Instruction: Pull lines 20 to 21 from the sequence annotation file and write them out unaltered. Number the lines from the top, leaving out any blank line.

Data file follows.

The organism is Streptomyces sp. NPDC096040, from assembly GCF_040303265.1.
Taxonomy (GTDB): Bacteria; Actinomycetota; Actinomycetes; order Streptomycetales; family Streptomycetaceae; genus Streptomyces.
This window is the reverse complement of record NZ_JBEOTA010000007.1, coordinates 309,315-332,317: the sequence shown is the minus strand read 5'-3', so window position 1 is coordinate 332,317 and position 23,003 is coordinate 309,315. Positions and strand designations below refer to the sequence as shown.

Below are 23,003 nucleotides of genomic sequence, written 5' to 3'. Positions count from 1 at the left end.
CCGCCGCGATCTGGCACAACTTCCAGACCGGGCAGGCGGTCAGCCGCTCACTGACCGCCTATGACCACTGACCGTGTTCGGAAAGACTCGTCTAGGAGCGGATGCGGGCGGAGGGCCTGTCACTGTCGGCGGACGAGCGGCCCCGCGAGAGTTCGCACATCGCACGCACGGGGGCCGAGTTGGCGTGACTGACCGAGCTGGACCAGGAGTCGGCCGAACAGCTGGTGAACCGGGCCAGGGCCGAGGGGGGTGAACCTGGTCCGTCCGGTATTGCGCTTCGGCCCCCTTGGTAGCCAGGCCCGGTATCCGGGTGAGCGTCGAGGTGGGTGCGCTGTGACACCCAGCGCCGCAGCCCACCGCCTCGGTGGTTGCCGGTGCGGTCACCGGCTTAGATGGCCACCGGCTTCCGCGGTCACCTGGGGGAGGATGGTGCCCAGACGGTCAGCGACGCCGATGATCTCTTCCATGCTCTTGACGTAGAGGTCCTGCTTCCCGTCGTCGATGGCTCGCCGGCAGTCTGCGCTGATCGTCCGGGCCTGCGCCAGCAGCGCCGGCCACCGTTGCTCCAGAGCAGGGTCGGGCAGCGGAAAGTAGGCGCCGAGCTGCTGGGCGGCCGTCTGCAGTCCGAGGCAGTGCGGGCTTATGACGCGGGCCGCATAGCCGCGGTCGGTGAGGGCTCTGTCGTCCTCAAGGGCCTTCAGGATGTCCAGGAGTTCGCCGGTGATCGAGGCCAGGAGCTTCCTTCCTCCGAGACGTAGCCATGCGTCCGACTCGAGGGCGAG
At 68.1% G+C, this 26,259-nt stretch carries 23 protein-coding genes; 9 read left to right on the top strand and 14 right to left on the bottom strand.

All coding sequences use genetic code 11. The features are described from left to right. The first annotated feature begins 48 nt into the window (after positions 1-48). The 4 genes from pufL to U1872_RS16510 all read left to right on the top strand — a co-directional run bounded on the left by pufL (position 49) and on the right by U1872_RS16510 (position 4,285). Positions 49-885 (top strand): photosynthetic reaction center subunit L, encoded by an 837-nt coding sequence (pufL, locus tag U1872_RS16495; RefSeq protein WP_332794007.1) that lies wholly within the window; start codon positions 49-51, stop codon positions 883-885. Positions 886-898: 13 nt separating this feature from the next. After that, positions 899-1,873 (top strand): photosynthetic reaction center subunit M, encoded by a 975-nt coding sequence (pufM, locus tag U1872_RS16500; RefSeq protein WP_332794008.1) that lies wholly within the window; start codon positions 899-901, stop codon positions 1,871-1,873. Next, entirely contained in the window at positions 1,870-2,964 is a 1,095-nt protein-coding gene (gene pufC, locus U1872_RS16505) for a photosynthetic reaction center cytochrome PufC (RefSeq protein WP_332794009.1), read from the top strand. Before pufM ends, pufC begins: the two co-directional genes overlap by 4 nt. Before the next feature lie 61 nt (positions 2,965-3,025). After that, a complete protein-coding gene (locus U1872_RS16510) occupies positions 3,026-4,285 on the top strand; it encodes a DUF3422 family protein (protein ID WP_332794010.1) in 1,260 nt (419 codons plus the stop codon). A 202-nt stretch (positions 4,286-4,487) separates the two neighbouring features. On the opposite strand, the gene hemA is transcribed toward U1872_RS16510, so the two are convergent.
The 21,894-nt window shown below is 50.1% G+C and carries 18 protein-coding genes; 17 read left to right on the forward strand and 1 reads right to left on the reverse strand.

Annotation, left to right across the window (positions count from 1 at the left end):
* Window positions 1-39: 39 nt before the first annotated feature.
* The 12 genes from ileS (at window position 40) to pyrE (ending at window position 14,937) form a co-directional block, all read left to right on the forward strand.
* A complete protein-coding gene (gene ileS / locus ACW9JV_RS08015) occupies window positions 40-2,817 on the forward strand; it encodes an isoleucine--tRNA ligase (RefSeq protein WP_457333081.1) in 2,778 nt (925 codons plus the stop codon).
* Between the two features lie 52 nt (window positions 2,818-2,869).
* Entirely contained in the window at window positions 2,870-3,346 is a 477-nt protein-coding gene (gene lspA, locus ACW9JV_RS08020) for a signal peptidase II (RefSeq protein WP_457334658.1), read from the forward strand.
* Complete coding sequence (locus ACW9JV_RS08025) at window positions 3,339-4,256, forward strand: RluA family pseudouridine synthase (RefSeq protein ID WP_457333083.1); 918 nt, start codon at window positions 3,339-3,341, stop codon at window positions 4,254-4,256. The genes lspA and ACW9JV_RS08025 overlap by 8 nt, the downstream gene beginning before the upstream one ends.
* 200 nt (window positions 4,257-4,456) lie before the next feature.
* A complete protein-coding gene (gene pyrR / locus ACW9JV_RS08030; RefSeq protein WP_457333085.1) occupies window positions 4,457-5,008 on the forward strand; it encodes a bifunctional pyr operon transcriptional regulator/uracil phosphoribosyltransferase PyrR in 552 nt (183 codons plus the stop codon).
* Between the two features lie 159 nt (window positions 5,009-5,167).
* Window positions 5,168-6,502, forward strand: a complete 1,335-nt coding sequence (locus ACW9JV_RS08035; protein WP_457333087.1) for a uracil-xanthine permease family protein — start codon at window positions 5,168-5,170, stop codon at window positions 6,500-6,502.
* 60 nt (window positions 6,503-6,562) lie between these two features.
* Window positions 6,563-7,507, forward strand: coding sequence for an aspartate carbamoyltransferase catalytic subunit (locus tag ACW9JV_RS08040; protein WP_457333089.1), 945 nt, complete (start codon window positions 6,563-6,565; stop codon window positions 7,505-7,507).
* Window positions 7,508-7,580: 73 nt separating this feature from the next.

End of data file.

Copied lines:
* 60 nt (window positions 6,503-6,562) lie between these two features.
* Window positions 6,563-7,507, forward strand: coding sequence for an aspartate carbamoyltransferase catalytic subunit (locus tag ACW9JV_RS08040; protein WP_457333089.1), 945 nt, complete (start codon window positions 6,563-6,565; stop codon window positions 7,505-7,507).